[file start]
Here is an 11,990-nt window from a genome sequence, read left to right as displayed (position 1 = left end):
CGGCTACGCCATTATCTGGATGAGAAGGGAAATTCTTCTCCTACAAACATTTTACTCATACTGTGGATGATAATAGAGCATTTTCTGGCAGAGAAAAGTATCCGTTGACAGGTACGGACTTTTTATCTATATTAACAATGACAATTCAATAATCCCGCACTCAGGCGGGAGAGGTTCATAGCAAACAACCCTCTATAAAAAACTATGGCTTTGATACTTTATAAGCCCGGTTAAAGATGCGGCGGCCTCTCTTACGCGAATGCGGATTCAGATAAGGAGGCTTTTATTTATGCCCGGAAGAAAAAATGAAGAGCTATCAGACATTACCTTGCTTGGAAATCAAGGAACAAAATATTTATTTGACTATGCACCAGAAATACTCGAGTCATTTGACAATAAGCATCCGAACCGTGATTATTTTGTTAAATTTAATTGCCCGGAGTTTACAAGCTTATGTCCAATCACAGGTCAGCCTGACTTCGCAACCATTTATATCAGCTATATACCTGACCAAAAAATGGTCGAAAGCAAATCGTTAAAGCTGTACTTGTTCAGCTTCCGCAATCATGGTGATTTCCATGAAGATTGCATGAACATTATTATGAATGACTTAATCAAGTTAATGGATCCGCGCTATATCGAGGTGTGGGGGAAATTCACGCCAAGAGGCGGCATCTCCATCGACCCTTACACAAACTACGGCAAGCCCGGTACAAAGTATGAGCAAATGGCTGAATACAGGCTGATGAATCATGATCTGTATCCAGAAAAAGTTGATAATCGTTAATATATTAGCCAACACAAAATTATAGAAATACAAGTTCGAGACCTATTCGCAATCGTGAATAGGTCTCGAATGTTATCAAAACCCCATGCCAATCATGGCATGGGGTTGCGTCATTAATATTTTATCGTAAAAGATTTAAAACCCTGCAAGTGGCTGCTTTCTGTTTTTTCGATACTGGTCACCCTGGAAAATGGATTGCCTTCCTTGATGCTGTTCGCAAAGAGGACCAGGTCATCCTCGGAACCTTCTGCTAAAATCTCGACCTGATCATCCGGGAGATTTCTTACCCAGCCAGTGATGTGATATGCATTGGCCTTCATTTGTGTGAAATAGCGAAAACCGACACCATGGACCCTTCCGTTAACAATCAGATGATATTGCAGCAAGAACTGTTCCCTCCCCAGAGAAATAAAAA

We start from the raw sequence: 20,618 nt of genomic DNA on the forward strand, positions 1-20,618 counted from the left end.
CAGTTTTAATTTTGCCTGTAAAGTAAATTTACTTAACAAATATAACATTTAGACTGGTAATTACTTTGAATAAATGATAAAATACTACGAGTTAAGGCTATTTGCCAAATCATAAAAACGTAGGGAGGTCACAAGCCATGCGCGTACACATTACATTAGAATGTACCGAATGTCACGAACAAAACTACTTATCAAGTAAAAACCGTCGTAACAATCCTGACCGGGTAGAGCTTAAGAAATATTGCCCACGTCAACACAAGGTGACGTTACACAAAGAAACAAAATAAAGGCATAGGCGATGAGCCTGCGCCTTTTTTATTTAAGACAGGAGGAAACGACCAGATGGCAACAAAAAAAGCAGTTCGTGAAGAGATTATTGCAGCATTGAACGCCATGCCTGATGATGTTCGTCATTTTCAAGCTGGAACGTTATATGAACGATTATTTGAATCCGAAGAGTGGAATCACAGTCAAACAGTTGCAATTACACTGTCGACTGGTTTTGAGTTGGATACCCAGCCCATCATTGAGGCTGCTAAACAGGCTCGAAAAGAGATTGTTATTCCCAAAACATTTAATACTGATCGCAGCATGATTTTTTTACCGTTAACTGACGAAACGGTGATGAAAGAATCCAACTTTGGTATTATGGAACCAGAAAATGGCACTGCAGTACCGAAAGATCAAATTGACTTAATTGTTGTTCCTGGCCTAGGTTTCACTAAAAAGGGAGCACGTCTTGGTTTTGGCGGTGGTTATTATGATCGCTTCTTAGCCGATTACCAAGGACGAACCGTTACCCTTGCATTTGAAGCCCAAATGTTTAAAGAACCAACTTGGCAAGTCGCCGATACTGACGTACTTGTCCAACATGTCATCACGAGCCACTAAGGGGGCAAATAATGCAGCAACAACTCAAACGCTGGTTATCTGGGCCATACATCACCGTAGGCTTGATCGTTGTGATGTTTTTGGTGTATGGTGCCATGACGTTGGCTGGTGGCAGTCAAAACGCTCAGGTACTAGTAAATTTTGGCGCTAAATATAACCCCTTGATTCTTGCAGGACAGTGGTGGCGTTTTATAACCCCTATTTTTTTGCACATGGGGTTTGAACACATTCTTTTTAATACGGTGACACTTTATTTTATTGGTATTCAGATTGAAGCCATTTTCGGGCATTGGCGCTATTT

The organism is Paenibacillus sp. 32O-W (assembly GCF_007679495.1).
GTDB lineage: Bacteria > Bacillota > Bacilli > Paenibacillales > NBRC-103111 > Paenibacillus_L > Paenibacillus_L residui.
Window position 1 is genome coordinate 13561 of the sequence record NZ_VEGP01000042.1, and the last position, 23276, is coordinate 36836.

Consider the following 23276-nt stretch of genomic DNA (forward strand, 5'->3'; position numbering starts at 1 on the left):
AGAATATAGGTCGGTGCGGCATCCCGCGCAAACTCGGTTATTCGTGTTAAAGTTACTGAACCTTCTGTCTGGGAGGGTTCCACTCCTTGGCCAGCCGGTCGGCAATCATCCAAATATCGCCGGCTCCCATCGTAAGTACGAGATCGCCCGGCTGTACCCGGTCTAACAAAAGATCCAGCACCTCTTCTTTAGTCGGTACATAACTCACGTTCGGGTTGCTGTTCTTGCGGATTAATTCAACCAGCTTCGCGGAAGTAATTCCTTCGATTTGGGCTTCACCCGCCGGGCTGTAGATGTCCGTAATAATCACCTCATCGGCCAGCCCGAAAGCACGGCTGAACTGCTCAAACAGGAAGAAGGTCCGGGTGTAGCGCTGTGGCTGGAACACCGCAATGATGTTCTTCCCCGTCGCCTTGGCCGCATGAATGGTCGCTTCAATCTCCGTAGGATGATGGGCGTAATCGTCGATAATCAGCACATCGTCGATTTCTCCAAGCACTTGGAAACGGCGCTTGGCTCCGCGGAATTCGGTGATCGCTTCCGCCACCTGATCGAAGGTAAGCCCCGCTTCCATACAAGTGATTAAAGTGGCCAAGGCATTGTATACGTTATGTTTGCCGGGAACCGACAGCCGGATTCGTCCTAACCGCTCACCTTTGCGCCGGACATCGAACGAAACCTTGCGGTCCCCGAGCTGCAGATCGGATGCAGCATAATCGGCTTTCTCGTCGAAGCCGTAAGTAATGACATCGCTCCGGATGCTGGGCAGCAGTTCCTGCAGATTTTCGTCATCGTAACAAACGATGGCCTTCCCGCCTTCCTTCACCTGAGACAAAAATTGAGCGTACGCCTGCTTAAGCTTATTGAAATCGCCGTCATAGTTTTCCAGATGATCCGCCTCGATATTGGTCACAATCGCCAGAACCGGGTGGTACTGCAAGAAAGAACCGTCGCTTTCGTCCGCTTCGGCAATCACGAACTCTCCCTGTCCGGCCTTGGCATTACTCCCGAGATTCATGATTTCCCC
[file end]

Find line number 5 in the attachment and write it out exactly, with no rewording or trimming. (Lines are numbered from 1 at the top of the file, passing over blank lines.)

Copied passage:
The organism is Paenibacillus sp. 32O-W (assembly GCF_007679495.1).